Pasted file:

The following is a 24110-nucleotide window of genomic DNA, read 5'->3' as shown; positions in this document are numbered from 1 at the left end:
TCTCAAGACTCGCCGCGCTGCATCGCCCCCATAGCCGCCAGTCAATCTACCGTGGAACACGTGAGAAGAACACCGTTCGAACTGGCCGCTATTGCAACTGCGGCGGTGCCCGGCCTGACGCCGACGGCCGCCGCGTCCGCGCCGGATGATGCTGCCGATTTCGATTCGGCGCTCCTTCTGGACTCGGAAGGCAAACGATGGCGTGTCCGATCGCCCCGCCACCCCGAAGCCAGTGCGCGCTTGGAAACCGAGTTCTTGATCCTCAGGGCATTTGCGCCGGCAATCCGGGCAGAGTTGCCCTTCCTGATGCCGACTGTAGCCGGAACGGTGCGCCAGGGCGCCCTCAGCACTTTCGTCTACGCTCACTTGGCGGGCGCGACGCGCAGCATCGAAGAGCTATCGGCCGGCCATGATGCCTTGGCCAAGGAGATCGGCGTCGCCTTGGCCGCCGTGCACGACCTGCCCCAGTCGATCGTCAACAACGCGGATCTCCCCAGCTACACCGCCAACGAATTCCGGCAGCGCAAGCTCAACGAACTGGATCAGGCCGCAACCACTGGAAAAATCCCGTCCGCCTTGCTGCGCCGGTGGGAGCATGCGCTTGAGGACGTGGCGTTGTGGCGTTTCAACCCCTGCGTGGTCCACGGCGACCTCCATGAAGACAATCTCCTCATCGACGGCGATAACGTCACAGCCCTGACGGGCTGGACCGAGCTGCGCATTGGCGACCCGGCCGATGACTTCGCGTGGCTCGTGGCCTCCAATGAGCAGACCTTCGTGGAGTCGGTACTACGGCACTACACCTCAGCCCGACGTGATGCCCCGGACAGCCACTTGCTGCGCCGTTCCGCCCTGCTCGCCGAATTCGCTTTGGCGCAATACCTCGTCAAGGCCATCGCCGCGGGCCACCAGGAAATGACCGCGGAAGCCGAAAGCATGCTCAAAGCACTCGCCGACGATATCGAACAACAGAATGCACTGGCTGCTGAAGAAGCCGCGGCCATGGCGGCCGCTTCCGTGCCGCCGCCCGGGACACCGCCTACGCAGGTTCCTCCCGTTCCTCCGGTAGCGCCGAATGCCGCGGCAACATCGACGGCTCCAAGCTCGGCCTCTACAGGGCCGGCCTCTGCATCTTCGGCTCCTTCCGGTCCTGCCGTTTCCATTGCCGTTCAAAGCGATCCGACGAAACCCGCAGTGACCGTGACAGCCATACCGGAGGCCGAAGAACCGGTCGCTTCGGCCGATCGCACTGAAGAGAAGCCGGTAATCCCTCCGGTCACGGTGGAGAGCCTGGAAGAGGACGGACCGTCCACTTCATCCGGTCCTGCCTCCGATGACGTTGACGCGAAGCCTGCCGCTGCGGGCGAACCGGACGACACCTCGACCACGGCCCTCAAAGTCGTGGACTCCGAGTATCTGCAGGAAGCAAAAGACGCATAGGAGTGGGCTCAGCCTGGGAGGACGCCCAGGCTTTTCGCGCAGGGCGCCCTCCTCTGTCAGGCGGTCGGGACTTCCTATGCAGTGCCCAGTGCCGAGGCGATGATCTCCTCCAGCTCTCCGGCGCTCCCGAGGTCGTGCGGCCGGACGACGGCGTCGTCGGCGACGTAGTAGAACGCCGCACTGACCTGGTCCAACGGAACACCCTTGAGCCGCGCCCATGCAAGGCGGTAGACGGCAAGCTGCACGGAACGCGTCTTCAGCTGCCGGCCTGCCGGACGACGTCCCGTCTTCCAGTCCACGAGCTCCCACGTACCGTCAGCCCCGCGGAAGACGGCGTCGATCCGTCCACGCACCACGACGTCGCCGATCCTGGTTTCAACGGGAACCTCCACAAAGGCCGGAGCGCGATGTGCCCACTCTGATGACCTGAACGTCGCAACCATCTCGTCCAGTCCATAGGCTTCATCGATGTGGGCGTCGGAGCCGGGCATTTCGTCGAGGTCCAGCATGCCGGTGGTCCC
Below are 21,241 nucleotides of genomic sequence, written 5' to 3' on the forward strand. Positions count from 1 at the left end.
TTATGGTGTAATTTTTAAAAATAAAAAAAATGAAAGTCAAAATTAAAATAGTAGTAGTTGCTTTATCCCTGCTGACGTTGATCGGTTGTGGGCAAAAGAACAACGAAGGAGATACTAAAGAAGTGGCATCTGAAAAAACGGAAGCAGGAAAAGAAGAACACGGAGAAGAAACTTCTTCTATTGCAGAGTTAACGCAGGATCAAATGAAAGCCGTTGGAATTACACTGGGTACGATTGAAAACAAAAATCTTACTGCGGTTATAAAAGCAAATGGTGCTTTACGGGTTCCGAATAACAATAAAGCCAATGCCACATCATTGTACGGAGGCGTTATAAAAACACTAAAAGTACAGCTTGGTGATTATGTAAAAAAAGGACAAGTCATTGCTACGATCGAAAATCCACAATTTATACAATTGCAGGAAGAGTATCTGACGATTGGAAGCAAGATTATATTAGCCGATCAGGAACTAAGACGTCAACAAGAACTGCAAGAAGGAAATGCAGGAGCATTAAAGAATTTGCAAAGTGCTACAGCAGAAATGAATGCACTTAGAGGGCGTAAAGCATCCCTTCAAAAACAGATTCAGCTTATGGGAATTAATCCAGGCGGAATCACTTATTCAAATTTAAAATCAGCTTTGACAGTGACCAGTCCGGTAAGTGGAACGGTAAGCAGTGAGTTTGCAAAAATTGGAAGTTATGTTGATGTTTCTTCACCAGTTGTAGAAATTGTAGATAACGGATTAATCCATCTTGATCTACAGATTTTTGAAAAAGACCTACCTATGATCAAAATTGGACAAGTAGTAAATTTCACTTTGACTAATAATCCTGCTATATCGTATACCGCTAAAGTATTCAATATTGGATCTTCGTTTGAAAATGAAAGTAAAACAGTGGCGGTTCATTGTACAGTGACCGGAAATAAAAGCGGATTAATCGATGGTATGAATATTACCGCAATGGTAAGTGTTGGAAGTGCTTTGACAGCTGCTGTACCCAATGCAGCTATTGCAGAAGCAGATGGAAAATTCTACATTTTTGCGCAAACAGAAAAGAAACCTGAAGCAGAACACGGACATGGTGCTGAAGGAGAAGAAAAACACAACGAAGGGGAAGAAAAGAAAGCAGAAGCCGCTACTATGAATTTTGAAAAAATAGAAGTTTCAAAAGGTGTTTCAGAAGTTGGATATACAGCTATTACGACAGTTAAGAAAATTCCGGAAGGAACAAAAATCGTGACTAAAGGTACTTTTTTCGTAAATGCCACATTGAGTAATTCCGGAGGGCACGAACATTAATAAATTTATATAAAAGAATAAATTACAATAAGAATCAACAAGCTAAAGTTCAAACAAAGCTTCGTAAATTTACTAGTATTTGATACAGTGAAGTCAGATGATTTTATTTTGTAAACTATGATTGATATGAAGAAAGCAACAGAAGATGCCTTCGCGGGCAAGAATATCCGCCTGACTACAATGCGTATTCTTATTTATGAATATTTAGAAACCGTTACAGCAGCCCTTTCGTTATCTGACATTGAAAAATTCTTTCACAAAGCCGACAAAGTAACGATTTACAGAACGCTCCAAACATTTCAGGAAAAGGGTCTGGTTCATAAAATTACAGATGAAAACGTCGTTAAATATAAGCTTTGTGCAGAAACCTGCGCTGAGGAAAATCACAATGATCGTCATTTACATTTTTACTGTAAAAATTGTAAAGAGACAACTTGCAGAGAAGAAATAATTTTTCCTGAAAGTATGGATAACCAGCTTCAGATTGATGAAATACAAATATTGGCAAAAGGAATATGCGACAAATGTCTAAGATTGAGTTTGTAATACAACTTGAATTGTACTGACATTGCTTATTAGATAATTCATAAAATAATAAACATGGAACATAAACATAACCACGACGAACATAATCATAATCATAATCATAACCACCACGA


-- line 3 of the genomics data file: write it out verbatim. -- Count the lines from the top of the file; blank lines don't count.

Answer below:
Below are 21,241 nucleotides of genomic sequence, written 5' to 3' on the forward strand. Positions count from 1 at the left end.